Skip to Content
Comparison of Retinal and Choriocapillaris Thicknesses Following Sitting to Supine Transition in Healthy Individuals and Patients With Age-Related Macular Degeneration.
JAMA Ophthalmol. 2014 Dec 18;
Authors: Almeida DR, Zhang L, Chin EK, Mullins RF, Kucukevcilioglu M, Critser DB, Sonka M, Stone EM, Folk JC, Abràmoff MD, Russell SR
Importance: The effects of position on retinal and choroidal structure are absent from the literature yet may provide insights into disease states such as age-related macular degeneration (AMD).
Objective: To evaluate the effect of postural change on retinal and choroidal structures in healthy volunteers and patients with non-neovascular AMD.
Design, Setting, and Participants: Prospective observational case series at an academic tertiary care retina service from September 2013 to April 2014 involving 4 unaffected volunteers (8 eyes) and 7 patients (8 eyes) with intermediate AMD. Healthy volunteers selected for the study had no evidence of ocular disease. Patients with AMD were required to have at least 10 intermediate-sized drusen.
Exposures: Spectral-domain optical coherence tomography with enhanced depth imaging in upright (sitting) and supine positions. Stable imaging was achieved using a rotating adjustable mechanical arm that we constructed to allow the optical coherence tomography transducer to rotate 90°. The Iowa Reference Algorithms were used to quantify choroid and choriocapillaris thicknesses.
Main Outcomes and Measures: Changes in sitting and supine position central macular thickness (in micrometers), total macular volume (in cubic millimeters), choroidal thickness (in micrometers), and choriocapillaris-equivalent thickness (CCET, in micrometers).
Results: Choriocapillaris-equivalent thickness was thinner in healthy participants (9.89 μm; range, 7.15-12.5 μm) compared with patients with intermediate AMD (16.73 μm; range, 10.31-27.38 μm) (P = .02); there was no difference in overall choroidal thickness between the 2 groups (P = .38). There was a 15% CCET reduction among healthy participants when transitioning from a sitting (9.89 μm) to supine (8.4 μm; range, 6.92-10.7 μm) position (P = .02) vs a CCET reduction of 11.1% from sitting (16.73 μm) to supine (14.88 μm; range, 8.76-20.8 μm) positioning (P = .10) in patients with intermediate AMD.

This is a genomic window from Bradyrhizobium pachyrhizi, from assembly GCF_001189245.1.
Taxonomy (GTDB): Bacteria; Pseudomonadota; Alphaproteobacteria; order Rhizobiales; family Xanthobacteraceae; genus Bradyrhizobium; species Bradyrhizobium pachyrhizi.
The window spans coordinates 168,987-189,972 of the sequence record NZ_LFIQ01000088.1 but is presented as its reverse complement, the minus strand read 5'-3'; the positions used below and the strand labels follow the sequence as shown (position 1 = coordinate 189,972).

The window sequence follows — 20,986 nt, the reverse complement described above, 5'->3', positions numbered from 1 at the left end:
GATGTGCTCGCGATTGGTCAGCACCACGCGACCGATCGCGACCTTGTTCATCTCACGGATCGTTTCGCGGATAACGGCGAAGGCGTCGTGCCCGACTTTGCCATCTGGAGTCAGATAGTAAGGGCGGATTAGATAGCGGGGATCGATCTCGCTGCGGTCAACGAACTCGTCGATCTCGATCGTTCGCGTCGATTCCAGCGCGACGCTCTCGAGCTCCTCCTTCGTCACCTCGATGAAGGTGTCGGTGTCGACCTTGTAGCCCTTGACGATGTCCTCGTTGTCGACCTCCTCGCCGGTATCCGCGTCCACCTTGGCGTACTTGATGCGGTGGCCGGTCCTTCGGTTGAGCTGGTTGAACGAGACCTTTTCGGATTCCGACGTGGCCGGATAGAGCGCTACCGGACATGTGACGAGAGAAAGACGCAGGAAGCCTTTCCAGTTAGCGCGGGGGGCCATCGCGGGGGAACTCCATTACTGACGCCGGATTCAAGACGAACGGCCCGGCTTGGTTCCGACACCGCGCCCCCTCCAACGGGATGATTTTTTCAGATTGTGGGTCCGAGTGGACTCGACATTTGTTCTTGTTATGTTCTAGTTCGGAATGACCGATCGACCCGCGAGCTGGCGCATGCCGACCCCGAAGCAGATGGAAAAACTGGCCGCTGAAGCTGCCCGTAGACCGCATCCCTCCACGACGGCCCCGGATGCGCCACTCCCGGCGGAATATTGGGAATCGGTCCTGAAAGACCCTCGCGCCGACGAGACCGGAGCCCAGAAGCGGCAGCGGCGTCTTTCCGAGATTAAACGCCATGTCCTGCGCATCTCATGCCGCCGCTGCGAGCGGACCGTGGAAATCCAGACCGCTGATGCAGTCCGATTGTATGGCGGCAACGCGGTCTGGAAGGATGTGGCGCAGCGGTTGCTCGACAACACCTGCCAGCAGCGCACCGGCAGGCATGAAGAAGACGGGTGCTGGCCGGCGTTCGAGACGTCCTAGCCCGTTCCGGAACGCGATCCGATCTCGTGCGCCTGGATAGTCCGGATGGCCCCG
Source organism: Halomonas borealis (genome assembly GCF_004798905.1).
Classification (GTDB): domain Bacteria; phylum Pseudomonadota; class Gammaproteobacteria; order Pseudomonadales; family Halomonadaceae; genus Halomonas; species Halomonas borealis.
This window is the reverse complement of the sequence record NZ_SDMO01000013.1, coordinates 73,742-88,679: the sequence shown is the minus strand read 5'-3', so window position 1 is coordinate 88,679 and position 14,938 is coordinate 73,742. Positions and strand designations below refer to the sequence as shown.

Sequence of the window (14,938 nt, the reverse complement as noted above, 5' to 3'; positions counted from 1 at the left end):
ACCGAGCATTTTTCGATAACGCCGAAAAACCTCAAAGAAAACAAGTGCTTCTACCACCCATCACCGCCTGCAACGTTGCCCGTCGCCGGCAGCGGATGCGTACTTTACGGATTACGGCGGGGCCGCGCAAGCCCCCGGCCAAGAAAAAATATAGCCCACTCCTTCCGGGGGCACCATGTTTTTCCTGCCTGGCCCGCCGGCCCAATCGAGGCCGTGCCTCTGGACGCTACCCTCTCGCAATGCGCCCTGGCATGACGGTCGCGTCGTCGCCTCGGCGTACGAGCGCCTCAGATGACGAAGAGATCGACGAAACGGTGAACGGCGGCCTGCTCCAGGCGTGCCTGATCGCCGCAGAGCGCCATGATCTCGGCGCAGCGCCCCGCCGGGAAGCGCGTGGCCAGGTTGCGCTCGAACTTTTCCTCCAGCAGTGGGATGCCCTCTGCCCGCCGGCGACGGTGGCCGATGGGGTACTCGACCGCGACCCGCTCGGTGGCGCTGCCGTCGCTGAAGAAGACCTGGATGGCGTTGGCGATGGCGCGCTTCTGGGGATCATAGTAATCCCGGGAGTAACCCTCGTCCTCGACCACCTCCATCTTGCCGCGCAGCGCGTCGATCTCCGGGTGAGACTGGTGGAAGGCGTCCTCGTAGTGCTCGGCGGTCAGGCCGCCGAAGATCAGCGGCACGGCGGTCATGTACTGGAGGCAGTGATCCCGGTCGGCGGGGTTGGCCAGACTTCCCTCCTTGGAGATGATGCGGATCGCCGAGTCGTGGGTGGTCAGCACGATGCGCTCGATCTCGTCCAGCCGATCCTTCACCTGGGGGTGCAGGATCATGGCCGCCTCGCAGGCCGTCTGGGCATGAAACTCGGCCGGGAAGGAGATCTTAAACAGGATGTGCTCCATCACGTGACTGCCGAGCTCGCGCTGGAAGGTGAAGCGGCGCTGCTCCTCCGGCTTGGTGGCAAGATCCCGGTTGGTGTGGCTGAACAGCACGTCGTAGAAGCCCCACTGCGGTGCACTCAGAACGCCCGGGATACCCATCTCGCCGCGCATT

Conclusions and Relevance: Intermediate AMD appears to be associated with an increase in CCET and with a lack of positional responses that are observed in the CCET of normal eyes. Our results suggest that although outer portions of the choroid do not appear to be responsive to modest positional or hydrostatic pressure, the choriocapillaris capacity is, and this is measurable in vivo. Whether this physiologic deviation that occurs in AMD is related to atrophy, inflammation, or changes in autoregulatory factors or growth factors remains to be determined.
PMID: 25521616 [PubMed - as supplied by publisher]
Fishtail on a line technique for capsular tension ring insertion.
J Cataract Refract Surg. 2014 Jul;40(7):1068-70
Authors: Rixen JJ, Oetting TA
UNLABELLED: We describe a capsular tension ring (CTR) insertion technique that is a modification of the previously described fishtail technique. A suture line is used to pull the leading eyelet out through the main incision to form the fish configuration. Similar to the fishtail technique, this insertion technique minimizes the risk for zonular damage or a capsule tear because the CTR is not dialed into the capsular bag. The advantage of the suture line is that it prevents over bending of the CTR during insertion through the main incision, which can occur using the traditional fishtail technique.
FINANCIAL DISCLOSURE: Neither author has a financial or proprietary interest in any material or method mentioned.
PMID: 24957427 [PubMed - indexed for MEDLINE]
The hybrid lid crease approach to address lateral frontal sinus disease with orbital extension.
Ann Otol Rhinol Laryngol. 2014 Dec;123(12):826-30
Authors: Kopelovich JC, Baker MS, Potash A, Desai L, Allen RC, Chang EH
OBJECTIVE: This study aimed to describe the hybrid lid crease approach in conjunction with functional endoscopic sinus surgery (FESS) for lateral frontal sinus disease with orbital extension.
STUDY DESIGN: Retrospective case review.
METHODS: Patients undergoing hybrid lid crease approach with FESS for frontal sinus disease were reviewed retrospectively. Surgical indications consisted of inverting papilloma with extension into the frontal sinus (n = 1) and frontal sinus mucocele (n = 2). Inclusion criteria included presence of disease in the lateral frontal sinus with extension into the orbital space and erosion of the superior orbital rim. Preoperative and postoperative parameters included complete ophthalmologic exam, endoscopic exam, and computed tomography scan.
RESULTS: We were able to access the frontal sinus and orbit in all 3 cases and address sinus pathology of the lateral frontal sinus and orbit using the lid crease approach with FESS. All patients had improvement in ophthalmologic symptoms and interval disease resolution and were satisfied with their postoperative lid crease incision.
CONCLUSION: The lid crease approach offers direct access to the frontal sinus with minimal dissection through a well-hidden incision. In our case series of lateral frontal sinus pathology with orbital extension, the hybrid lid crease approach with FESS allowed complete eradication of disease without recurrence.
PMID: 24944279 [PubMed - indexed for MEDLINE]